Connect with us

In Case You Missed It

Democrats ask Ivey to stop Memorials Bill

Brandon Moseley

Published

on

By Brandon Moseley
Alabama Political Reporter

Friday, April 28, 2017, Alabama House Democrats called on Governor Kay Ivey (R) to reject Senate Bill 60, which is sponsored by Senator Gerald Allen (R-Tuscaloosa). The Memorial Preservations Act is designed to protect Alabama’s cultural and historical heritage from the emotional whims of the mayors and city councils of the moment.

House Minority Leader Anthony Daniels (D-Huntsville) said in a statement, “Gov. Ivey should send a clear message to our citizens and the nation that we are no longer a state stuck in the worn out fights of the past. We are looking forward and moving our State towards success and opportunity.”

Rep. Daniels said, “There is no place for any kind of backward facing legislation in a state that is serious about building prosperous future. This bill fails to move us one step closer to solving the real problems that concern citizens, and it actually sets back our efforts to attract the best and brightest workers and jobs to our State.”

Republicans in the Alabama House of Representatives, like Republican Senate Caucus, promised the voters before the Session began that they would pass legislation to protect Alabama’s historical monuments and memorials in their Alabama Proud legislative agenda. The bill was carried in the House by state Representative Mack Butler (R-Rainbow City). House Democrats, which are dominated by members from the minority community opposed that legislation so attempted every delaying tactic they could think of eventually forcing House Republicans to pass a cloture motion to end the lively debate. Because the bill was amended and substituted in the House, the Memorials measure now has to go back to the Senate and possibly a conference committee before it can reach the Governor’s desk.

While the bill protects all historical monuments, including those to the Civil Rights era, much of the focus of the debate was on Civil War memorials. In New Orleans, the mayor and city council removed several monuments honoring the state’s Civil War veterans before their legislature could act to protect them. New Orleans attacked the monuments on Confederate Memorial Day arguably to add more insult.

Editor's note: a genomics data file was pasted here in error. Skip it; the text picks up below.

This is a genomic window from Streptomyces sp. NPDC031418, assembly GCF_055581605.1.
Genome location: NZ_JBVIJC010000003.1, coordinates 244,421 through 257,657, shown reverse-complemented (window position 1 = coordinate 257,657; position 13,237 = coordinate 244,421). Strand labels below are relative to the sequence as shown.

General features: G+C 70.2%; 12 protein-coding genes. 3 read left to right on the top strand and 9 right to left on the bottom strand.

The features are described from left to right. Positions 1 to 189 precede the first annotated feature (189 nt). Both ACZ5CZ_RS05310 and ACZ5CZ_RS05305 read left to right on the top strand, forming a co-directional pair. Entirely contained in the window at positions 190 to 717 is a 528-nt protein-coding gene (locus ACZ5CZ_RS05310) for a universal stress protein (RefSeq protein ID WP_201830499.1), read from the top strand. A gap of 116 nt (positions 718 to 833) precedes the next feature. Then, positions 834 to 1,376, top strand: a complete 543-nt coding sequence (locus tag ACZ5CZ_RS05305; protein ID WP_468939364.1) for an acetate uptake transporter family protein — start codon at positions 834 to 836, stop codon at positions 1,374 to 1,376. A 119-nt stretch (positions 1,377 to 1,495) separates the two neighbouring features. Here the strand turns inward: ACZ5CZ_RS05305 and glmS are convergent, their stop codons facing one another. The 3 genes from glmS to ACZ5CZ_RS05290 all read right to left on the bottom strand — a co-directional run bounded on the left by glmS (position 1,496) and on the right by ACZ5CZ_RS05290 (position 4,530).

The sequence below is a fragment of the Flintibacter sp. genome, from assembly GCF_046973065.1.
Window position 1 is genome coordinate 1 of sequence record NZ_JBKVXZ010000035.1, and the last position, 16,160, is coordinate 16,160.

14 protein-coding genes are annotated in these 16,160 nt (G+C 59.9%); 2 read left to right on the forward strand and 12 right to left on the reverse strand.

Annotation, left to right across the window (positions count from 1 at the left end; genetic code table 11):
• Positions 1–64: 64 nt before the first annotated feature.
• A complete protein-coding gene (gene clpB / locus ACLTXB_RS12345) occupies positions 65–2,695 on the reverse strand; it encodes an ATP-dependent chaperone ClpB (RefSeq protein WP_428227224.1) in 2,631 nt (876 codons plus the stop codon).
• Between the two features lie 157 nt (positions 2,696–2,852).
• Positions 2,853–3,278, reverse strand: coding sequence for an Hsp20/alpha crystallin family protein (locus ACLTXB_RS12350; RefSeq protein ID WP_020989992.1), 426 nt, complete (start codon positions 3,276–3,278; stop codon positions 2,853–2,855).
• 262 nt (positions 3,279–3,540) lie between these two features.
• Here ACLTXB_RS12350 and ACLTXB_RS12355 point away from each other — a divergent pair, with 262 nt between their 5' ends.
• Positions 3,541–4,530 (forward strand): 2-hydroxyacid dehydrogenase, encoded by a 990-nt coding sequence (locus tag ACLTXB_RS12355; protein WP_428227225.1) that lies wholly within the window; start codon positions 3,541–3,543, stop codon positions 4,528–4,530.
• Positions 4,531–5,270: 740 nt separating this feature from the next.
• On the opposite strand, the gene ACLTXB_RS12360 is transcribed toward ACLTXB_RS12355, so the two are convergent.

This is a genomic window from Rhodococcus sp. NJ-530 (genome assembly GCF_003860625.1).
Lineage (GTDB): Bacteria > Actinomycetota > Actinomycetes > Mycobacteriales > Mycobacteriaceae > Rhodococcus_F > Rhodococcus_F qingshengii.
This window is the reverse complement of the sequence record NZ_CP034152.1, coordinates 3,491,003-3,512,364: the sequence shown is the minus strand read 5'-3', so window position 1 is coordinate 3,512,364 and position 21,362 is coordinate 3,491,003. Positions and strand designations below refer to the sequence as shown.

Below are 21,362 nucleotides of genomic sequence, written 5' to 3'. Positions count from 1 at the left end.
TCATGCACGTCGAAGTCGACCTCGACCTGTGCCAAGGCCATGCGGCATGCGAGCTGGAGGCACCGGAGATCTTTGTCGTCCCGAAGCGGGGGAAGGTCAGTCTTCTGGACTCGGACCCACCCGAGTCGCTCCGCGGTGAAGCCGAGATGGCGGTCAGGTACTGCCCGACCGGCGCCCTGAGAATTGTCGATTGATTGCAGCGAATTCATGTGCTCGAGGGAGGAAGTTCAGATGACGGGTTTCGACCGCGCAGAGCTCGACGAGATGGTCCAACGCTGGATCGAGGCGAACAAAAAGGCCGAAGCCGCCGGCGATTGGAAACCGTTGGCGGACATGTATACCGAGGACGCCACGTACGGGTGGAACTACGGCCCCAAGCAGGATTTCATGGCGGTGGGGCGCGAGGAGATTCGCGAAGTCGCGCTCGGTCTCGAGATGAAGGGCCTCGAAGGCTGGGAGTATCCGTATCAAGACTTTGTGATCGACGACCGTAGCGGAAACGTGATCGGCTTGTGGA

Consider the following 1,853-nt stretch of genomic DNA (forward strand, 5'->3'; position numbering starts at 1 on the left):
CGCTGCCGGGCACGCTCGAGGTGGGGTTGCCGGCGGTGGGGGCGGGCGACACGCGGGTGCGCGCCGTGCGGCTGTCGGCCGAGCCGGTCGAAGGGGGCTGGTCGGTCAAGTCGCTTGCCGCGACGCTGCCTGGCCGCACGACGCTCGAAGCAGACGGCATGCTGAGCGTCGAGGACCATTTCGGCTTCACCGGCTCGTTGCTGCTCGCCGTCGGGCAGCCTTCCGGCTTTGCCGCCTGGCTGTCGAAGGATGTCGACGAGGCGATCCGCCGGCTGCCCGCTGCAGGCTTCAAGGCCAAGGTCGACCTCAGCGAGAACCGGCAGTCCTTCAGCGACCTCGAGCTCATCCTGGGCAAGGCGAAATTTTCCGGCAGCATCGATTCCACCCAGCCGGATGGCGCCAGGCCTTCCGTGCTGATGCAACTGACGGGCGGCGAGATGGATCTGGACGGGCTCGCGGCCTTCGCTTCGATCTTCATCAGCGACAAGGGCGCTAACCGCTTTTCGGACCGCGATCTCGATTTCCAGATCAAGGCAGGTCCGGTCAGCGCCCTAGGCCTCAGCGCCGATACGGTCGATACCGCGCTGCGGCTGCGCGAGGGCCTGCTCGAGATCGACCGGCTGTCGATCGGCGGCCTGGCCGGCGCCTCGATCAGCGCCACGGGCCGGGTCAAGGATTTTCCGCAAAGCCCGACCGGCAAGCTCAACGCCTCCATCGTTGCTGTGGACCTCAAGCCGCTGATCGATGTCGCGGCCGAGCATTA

Rep. Daniels said, “If we are serious about advancing together as a State, we have to finally admit that the truth is not about who won or lost a war but about what we can do together to assure that everyone has a share of opportunity. I don’t see that value reflected in this bill, and from yesterday’s debate, it is clear that no one in that room could show it to me. So, I urge the governor to let local governments decide what belongs in the past, and let us focus on moving forward for the sake of all Alabamians.”

Advertisement

The Southern Historical Protection Group has led the grassroots push to lobby the legislature to pass a monuments bill. The Group’s President Mike Williams said, “Confederate Monuments not only belong to cities and counties but to the State of Alabama. These brave men answered the call to their STATE and nothing else. I urge Governor Ivey to sign this bill and there is no reason whatsoever that we cannot unify behind the history of ALL Alabamians. Montgomery and Alabama made American history by becoming the Capitol of this awful war and our State Capitol remains as a national landmark because it was the Capitol of the Confederate States of America. Cities and Counties have a method in which they can use if there is a need to remove a monument. The only reason otherwise would be for emotional correctness, with a disregard for the emotion of relatives of these brave Alabamians.” Mike Williams is also the past State Adjutant of the Sons of Confederate Veterans.

Advertisement

The bill does not prevent a municipality from removing a memorial or renaming a public building; but it does force them to get a court order or approvals from a new State commission and can fine cities $25,000 in the House version or $100,000 in the Senate version for each violation of the law.

Time is running out in the legislative session which ends on May 22, though sources tell The Alabama Political Reporter that all the legislative days (limited by law in the regular session to just 30) will be used up by May 18. If the Senate does not finish SB60 quickly it may not have time to override a veto by Governor Ivey, if the new Governor chose to veto the measure.

 

Advertisement
Advertisement

Authors

Advertisement

The V Podcast

Facebook

.